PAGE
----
Exome sequencing establishes diagnosis of Alström syndrome in an infant presenting with non-syndromic dilated cardiomyopathy

Pamela A. Long, Jared M. Evans, Timothy M. Olson*

*Corresponding author for this work

Research output: Contribution to journalArticlepeer-review

23 Scopus citations


Idiopathic dilated cardiomyopathy is a heritable, genetically heterogeneous disorder characterized by progressive heart failure. Dilated cardiomyopathy typically exhibits autosomal dominant inheritance, yet frequently remains clinically silent until adulthood. We sought to discover the molecular basis of idiopathic, non-syndromic dilated cardiomyopathy in a one-month-old male presenting with severe heart failure. Previous comprehensive testing of blood, urine, and skin biopsy specimen was negative for metabolic, mitochondrial, storage, and infectious etiologies. Ophthalmologic examination was normal. Chromosomal microarray and commercial dilated cardiomyopathy gene panel testing failed to identify a causative mutation. Parental screening echocardiograms revealed no evidence of clinically silent dilated cardiomyopathy. Whole exome sequencing was carried out on the family trio on a research basis, filtering for rare, deleterious, recessive and de novo genetic variants. Pathogenic compound heterozygous truncating mutations were identified in ALMS1, diagnostic of Alström syndrome and prompting disclosure of genetic findings. Alström syndrome is a known cause for dilated cardiomyopathy in children yet delayed and mis-diagnosis are common owing to its rarity and age-dependent emergence of multisystem clinical manifestations. At six months of age the patient ultimately developed bilateral nystagmus and hyperopia, features characteristic of the syndrome. Early diagnosis is guiding clinical monitoring of other organ systems and allowing for presymptomatic intervention. Furthermore, recognition of recessive inheritance as the mechanism for sporadic disease has informed family planning. This case highlights a limitation of standard gene testing panels for pediatric dilated cardiomyopathy and exemplifies the potential for whole exome sequencing to solve a diagnostic dilemma and enable personalized care.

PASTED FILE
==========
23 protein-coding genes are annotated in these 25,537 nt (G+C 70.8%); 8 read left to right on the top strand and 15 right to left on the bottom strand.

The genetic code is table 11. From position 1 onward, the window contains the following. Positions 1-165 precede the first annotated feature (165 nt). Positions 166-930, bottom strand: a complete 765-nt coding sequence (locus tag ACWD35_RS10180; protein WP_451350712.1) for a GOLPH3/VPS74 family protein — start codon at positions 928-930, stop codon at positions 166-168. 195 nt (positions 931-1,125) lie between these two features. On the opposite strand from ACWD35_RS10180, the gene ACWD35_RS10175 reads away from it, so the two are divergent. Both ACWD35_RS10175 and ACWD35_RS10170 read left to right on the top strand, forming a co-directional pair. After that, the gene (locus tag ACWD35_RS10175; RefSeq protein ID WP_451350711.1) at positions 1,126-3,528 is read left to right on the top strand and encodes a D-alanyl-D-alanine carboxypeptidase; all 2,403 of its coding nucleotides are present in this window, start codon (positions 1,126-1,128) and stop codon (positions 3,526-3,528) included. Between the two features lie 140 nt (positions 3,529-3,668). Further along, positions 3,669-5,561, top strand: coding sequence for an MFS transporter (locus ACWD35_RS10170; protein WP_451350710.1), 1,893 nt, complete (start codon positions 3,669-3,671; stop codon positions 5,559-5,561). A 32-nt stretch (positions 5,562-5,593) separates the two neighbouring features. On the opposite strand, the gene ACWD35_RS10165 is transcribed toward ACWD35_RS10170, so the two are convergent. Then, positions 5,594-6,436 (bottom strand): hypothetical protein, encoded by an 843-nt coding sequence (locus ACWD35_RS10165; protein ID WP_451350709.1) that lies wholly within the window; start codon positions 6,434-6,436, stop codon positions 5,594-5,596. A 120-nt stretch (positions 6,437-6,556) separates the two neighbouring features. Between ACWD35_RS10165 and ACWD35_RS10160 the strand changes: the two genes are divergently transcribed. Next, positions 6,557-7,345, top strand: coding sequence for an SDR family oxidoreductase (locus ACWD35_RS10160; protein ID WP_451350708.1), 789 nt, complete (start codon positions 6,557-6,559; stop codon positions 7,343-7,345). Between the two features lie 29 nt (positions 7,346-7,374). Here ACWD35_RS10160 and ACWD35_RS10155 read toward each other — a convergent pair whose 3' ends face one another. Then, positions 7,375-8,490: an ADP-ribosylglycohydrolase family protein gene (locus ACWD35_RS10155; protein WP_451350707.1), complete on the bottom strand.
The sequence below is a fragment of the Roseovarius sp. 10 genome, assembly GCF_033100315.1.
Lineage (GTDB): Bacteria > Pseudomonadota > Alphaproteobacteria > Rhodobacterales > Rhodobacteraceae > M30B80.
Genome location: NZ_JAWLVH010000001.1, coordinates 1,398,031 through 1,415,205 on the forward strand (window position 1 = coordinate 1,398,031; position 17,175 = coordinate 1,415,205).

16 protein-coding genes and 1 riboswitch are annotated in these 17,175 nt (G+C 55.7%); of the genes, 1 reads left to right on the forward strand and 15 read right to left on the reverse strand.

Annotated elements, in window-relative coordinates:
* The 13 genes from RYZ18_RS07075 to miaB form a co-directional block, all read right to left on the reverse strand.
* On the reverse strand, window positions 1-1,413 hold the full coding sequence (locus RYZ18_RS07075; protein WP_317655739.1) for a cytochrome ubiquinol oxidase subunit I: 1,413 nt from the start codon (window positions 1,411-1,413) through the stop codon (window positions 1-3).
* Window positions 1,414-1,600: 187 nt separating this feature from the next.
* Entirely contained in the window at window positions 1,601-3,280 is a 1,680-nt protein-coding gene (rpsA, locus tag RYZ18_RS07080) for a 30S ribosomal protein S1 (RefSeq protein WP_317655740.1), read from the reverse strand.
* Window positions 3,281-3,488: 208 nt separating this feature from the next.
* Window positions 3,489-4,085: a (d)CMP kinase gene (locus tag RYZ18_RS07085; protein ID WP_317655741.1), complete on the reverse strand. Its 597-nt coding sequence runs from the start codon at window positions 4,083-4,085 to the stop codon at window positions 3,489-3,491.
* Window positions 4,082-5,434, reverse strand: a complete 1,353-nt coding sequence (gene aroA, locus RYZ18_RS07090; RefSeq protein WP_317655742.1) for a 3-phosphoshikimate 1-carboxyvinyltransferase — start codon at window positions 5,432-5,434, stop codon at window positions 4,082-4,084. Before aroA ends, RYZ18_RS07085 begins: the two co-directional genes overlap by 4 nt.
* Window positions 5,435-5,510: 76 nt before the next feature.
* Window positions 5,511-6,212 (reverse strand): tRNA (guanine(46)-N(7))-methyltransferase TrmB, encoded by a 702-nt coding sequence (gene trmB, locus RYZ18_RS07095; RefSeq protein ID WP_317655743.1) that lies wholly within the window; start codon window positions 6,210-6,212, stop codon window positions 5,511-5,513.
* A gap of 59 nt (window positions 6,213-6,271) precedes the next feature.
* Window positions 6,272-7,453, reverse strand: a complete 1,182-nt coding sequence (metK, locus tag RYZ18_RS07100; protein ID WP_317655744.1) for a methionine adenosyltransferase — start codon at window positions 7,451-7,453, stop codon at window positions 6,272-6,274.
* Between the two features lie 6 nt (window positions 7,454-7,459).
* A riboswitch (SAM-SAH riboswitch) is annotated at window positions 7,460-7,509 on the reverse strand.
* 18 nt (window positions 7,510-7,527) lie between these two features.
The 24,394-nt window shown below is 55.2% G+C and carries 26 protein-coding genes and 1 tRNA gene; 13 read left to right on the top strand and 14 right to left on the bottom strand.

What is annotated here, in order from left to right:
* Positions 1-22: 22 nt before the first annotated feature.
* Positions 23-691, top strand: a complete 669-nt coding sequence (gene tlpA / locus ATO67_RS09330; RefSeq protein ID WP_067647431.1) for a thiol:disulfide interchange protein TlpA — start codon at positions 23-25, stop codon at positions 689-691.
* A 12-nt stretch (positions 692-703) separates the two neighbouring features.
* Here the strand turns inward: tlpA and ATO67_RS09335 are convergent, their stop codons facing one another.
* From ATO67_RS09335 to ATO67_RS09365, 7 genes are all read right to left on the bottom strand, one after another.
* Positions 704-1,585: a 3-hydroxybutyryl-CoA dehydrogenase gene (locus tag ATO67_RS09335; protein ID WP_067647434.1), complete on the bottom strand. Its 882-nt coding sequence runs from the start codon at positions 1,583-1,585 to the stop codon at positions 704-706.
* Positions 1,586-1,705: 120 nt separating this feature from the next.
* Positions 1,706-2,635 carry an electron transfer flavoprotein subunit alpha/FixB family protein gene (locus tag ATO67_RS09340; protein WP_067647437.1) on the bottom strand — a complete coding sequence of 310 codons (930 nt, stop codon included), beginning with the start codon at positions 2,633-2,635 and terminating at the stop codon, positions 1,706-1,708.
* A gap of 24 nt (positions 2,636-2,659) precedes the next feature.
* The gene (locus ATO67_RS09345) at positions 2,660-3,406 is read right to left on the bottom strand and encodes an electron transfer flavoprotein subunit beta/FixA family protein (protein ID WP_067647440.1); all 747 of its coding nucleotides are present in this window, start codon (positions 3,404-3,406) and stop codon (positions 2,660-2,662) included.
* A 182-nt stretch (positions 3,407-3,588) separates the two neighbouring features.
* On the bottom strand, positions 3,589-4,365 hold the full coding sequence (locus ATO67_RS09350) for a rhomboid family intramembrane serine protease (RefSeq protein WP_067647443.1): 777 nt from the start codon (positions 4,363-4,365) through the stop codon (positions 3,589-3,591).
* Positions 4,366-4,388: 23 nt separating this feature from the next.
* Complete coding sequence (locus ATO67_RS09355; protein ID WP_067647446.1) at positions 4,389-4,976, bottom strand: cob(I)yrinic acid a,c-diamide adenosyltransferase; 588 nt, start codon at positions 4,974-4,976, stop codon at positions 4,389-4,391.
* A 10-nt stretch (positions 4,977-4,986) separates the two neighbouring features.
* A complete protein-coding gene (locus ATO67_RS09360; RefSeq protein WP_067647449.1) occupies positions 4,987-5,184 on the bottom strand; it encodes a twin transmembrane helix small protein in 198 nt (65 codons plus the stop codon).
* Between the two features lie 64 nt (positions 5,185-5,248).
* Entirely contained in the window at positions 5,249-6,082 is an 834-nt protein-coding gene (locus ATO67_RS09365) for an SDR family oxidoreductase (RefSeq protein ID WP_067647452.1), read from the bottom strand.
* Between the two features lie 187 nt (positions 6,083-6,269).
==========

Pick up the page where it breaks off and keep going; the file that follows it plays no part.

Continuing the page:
Original languageEnglish (US)
Pages (from-to)886-890
Number of pages5
JournalAmerican Journal of Medical Genetics, Part A
Issue number4
StatePublished - Apr 1 2015


  • Alström syndrome
  • Dilated cardiomyopathy
  • Heart failure
  • Individualized medicine
  • Massively-parallel sequencing
  • Pediatrics

ASJC Scopus subject areas

  • Genetics(clinical)
  • Genetics


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